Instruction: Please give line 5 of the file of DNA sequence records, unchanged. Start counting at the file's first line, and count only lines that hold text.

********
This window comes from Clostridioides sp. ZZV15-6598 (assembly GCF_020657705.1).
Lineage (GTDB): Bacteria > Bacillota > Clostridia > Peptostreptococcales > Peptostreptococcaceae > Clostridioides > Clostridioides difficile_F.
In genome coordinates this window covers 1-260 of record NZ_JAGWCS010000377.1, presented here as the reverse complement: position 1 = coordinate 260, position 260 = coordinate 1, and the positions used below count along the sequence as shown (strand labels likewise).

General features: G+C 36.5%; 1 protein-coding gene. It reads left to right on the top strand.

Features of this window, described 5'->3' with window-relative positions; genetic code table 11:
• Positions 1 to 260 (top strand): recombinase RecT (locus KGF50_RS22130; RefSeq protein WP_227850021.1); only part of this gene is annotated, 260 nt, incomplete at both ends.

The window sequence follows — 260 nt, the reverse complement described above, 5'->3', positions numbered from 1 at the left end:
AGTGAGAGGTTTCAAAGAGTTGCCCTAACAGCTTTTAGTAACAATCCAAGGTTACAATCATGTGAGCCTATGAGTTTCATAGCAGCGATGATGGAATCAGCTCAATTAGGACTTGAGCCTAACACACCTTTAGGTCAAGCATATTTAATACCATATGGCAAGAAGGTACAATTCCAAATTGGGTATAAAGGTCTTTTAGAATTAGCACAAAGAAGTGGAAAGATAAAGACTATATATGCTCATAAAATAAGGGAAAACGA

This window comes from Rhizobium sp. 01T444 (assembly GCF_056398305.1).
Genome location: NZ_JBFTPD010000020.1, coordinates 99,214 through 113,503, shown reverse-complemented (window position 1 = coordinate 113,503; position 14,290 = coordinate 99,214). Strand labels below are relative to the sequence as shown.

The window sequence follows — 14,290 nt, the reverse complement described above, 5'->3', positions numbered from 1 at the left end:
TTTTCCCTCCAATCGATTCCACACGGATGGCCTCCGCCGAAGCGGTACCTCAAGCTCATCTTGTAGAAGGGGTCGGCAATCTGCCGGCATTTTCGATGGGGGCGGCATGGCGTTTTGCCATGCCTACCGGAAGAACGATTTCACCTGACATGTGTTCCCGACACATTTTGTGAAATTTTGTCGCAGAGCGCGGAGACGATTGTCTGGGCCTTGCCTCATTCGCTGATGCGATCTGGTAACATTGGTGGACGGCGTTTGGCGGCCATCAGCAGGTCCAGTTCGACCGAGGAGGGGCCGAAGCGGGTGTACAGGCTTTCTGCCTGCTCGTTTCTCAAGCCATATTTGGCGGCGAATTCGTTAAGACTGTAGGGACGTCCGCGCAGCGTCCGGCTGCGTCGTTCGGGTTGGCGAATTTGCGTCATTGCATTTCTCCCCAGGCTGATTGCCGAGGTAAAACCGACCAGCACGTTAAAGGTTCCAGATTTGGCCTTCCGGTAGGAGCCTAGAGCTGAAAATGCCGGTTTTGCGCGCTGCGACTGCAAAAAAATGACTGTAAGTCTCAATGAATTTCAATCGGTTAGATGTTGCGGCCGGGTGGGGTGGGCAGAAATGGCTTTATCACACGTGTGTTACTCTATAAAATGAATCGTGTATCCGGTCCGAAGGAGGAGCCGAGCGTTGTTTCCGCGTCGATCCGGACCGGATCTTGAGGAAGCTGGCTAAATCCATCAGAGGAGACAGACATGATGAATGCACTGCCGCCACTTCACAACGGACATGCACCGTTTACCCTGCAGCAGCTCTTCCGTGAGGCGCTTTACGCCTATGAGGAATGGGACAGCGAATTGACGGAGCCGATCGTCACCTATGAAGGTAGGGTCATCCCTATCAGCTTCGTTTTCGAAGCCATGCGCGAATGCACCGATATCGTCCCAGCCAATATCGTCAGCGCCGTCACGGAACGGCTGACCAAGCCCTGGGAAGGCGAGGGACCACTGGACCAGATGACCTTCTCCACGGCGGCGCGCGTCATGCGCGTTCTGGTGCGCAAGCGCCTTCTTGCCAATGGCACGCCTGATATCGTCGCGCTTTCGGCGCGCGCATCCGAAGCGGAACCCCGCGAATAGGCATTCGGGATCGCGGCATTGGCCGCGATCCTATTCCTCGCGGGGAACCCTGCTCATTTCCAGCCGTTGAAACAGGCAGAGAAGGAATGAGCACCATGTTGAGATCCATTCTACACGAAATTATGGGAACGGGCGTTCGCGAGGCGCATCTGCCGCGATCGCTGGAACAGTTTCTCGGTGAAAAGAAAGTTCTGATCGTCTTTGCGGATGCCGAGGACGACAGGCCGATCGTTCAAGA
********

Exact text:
Features of this window, described 5'->3' with window-relative positions; genetic code table 11: